History repeats itself. Updated, of course. When your granddaughter Molly began driving, she had to insist you get with the program and wear a seatbelt. Once, when you didn’t want to wrinkle your dress, you pulled the seatbelt out part way and announced, “I’ll just hold it.” Molly wouldn’t start driving until you were buckled up.
Now my graddaughter Grace (Molly’s daughter and your great-granddaughter) wants me to get with the program and text. But she’s only eight, and despite the “lessons” she tries to give me, I just don’t see the point. After all, when I’m in Kansas, it’s illegal to text while driving.
Each month when Jim and I drive to Kansas, we get several texts from Molly: where u at? I leave it to father and daughter to text back and forth. But during the last two hundred miles of the trip down to Ft. Scott, I’m driving alone to visit you, Mom. We’re mother and daughter spending time together, and the rest of the family knows to call my cell phone if it’s important.
Here’s a secret just between us. Lots of times I don’t know exactly where I am during the last two hundred miles. Usually I don’t take the interstate and toll road almost to Kansas City, turn south and drive the highway on to Ft. Scott. Mostly I drive south out of Topeka. I love the two-lane roads, the blue highways between little towns and across the plains. If the weather is good, I sometimes take side-jaunts around state parks and lakes. I’ve lived in Colorado more than two-thirds of my life, but there’s still something Kansas in me that breathes in rolling plains, growing fields, and open spaces connecting the land to the bright sky. While still loving many things about Colorado, I have to agree with Kansas’ native-son playwright, William Inge:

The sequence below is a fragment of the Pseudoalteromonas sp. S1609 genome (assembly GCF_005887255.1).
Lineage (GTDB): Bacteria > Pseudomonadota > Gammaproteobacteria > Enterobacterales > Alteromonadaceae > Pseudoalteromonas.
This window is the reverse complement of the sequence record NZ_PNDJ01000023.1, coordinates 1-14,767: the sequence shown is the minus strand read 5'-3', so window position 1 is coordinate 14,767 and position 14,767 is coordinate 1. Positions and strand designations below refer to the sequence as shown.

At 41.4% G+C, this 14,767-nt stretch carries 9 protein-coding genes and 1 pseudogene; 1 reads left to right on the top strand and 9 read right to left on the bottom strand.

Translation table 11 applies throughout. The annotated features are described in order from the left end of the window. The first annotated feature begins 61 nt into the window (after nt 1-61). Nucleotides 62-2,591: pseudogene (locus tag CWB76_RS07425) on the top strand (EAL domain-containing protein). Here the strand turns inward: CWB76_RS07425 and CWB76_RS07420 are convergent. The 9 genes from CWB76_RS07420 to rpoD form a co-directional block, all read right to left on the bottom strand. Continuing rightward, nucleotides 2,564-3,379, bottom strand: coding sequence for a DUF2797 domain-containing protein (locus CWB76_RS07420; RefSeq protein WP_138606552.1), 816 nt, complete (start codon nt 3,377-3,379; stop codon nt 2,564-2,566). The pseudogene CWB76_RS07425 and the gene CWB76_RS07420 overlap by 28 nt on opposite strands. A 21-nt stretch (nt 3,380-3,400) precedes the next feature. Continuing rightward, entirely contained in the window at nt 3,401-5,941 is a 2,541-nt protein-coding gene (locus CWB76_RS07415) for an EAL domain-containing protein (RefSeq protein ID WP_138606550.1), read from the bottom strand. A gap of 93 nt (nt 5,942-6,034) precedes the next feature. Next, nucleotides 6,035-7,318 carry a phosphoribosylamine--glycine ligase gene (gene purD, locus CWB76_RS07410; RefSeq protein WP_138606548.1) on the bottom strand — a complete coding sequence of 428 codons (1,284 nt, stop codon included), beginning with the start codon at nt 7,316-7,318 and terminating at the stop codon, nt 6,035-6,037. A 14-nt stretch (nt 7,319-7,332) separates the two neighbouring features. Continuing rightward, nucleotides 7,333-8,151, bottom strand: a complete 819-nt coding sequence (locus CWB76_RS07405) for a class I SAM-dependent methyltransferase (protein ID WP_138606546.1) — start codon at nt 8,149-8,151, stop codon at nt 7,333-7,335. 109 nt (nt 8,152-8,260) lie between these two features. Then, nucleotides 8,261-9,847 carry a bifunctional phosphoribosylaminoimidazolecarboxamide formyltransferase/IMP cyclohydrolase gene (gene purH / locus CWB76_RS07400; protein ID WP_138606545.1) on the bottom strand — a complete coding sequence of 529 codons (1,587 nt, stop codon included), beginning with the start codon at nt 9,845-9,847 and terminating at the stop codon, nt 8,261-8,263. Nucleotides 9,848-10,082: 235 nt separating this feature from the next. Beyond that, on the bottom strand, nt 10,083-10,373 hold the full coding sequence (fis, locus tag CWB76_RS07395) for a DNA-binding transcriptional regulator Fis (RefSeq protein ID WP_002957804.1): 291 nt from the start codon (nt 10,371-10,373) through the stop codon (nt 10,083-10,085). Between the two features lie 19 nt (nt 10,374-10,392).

“A person lives in this mid-country with an inherent consciousness of the sky,” Inge wrote. “One is always aware of the sky in these states, because one sees so much more of it than in the mountainous regions where the horizons are blocked and the heavens trimmed down like a painting, to fit a smaller frame.”
It doesn’t matter which route I take, Mom, I always arrive in Ft. Scott, bringing Colorado treats and some of your favorite foods, wearing a smile and opening my arms to give you a hug. My family doesn’t text me, asking where u at? They know I’m with my mom.